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Tuesday, January 25, 2011

JEM Captives Being Tortured by Sudan Government

Today, January 25, 2011, 13 hours ago
January 24, 2011 (NAIROBI) – The Darfur rebel group Justice and Equality Movement (JEM) said on Sunday that its members captured earlier this month by the Sudanese authorities in western Darfur are being subjected to cruel torture, threatening the government of reprisal attacks against individuals implicated in the process.

Logo of Darfur rebel group Justice and Equality Movement
On January 11, forces of the Sudanese government and its allied militias ambushed and captured a 12-strong unit of JEM in an area close to El- Geniena, the provincial capital of West Darfur State. The most high profile captive is Ibrahim Al-Maz Deng, who is JEM's secretary for coordination with southern Sudan.

North Sudan government accuses south Sudan, which is on its way to becoming a fully independent state, of giving sanctuary and support to some Darfur rebel groups. Minni Arkoi Minawi, the leader of the only rebel group to sign a peace accord with the government, defected from the northern government and relocated to south Sudan.

A press release undersigned by JEM's general commander Suliman Sandal and seen by Sudan Tribune said that the group's “reliable” sources in Khartoum had informed that the captives were being subjected to the “cruelest forms of torture” under the direct supervision of Brigadier-General Abdul Hafiz Ahmad Al-Bashir, the head of the interrogation department at Sudan's National Intelligence and Security Services (NISS).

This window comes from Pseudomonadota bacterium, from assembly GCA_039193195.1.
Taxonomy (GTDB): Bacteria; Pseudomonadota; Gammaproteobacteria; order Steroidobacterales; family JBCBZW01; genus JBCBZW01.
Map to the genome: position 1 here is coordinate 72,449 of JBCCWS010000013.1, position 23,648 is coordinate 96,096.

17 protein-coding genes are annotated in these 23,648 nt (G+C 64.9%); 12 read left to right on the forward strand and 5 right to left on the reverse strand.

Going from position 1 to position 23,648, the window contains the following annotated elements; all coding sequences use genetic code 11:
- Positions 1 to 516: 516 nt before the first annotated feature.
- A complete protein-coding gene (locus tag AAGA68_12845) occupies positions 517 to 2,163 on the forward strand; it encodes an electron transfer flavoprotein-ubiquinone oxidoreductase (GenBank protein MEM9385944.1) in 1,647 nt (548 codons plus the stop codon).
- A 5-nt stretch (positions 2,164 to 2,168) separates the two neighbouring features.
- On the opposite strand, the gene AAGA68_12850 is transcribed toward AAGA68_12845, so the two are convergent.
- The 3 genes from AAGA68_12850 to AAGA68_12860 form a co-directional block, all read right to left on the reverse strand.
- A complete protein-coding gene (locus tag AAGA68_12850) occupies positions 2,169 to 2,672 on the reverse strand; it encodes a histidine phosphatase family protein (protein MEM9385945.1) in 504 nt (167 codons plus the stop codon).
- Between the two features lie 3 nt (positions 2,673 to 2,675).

JEM's statement said that the captives were being interrogated under duress to elicit confessions in “a blatant violation not only of international and regional laws and conventions, but also of the provisions of the interim constitution and national laws.”

According to JEM, its prisoners were being transferred on daily basis from their cells at Kober Federal Prison in Khartoum North at 7 pm local time to a place known as the “oven” at the NISS headquarters and returned to their cells at 7 am the next morning.
The movement further claimed that the group's leader Ibrahim Al-Maz was being subjected to “special torture techniques departing from disgusting racist grounds.”
JEM warned the government that it had detailed information on the individuals involved in the torture process and would not hesitate to avenge the torture of its captives.

The Sudanese government already has a number of high-profile JEM members in custody, including the half-brother of the group's leader Khalil Ibrahim, who were arrested after JEM staged an attack on the capital Khartoum in May 2008. Sudan sentenced a large number of JEM prisoners to death but none has been executed, and the government uses prisoners as a bargaining chip in peace negotiations with the rebel group.

Rebel groups in Sudan's western region of Darfur rebels rose against the central government in 2003, accusing it of marginalizing the region in terms of development and wealth-sharing. A subsequent counterinsurgency campaign by Khartoum led to the death of 300,000 people and displacement of more than 2 million, according to UN figures.

The Rest @ Sudan Tribune

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